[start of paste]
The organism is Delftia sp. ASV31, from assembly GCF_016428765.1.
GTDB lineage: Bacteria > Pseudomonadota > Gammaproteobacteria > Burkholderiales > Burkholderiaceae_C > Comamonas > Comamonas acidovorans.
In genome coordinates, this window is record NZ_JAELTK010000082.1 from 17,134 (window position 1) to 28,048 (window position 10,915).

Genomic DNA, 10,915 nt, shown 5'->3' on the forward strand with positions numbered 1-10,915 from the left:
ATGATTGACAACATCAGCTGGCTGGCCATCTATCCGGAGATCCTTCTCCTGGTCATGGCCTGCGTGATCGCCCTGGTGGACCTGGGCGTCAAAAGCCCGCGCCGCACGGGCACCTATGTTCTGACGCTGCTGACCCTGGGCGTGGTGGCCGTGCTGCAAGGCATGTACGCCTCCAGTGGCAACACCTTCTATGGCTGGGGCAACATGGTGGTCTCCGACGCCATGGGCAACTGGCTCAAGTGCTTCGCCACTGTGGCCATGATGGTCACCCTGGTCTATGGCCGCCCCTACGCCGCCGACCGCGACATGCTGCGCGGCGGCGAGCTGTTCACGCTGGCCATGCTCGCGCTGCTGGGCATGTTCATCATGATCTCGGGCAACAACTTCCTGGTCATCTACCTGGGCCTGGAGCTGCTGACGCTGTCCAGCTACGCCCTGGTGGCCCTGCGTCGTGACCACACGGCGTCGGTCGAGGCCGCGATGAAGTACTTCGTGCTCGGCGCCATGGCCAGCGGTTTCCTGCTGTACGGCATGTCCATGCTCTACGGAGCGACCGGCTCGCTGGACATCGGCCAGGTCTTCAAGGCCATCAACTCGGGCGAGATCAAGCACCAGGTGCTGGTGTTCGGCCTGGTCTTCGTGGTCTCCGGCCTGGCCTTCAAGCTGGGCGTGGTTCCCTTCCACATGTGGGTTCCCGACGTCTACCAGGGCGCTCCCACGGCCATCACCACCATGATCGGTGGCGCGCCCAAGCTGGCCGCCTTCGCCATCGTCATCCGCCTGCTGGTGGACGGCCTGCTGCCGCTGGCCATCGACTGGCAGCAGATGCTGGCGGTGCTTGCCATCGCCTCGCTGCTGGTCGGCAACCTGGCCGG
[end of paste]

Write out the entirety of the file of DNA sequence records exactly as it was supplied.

The organism is Delftia sp. ASV31, from assembly GCF_016428765.1.
GTDB lineage: Bacteria > Pseudomonadota > Gammaproteobacteria > Burkholderiales > Burkholderiaceae_C > Comamonas > Comamonas acidovorans.
In genome coordinates, this window is record NZ_JAELTK010000082.1 from 17,134 (window position 1) to 28,048 (window position 10,915).

Genomic DNA, 10,915 nt, shown 5'->3' on the forward strand with positions numbered 1-10,915 from the left:
ATGATTGACAACATCAGCTGGCTGGCCATCTATCCGGAGATCCTTCTCCTGGTCATGGCCTGCGTGATCGCCCTGGTGGACCTGGGCGTCAAAAGCCCGCGCCGCACGGGCACCTATGTTCTGACGCTGCTGACCCTGGGCGTGGTGGCCGTGCTGCAAGGCATGTACGCCTCCAGTGGCAACACCTTCTATGGCTGGGGCAACATGGTGGTCTCCGACGCCATGGGCAACTGGCTCAAGTGCTTCGCCACTGTGGCCATGATGGTCACCCTGGTCTATGGCCGCCCCTACGCCGCCGACCGCGACATGCTGCGCGGCGGCGAGCTGTTCACGCTGGCCATGCTCGCGCTGCTGGGCATGTTCATCATGATCTCGGGCAACAACTTCCTGGTCATCTACCTGGGCCTGGAGCTGCTGACGCTGTCCAGCTACGCCCTGGTGGCCCTGCGTCGTGACCACACGGCGTCGGTCGAGGCCGCGATGAAGTACTTCGTGCTCGGCGCCATGGCCAGCGGTTTCCTGCTGTACGGCATGTCCATGCTCTACGGAGCGACCGGCTCGCTGGACATCGGCCAGGTCTTCAAGGCCATCAACTCGGGCGAGATCAAGCACCAGGTGCTGGTGTTCGGCCTGGTCTTCGTGGTCTCCGGCCTGGCCTTCAAGCTGGGCGTGGTTCCCTTCCACATGTGGGTTCCCGACGTCTACCAGGGCGCTCCCACGGCCATCACCACCATGATCGGTGGCGCGCCCAAGCTGGCCGCCTTCGCCATCGTCATCCGCCTGCTGGTGGACGGCCTGCTGCCGCTGGCCATCGACTGGCAGCAGATGCTGGCGGTGCTTGCCATCGCCTCGCTGCTGGTCGGCAACCTGGCCGG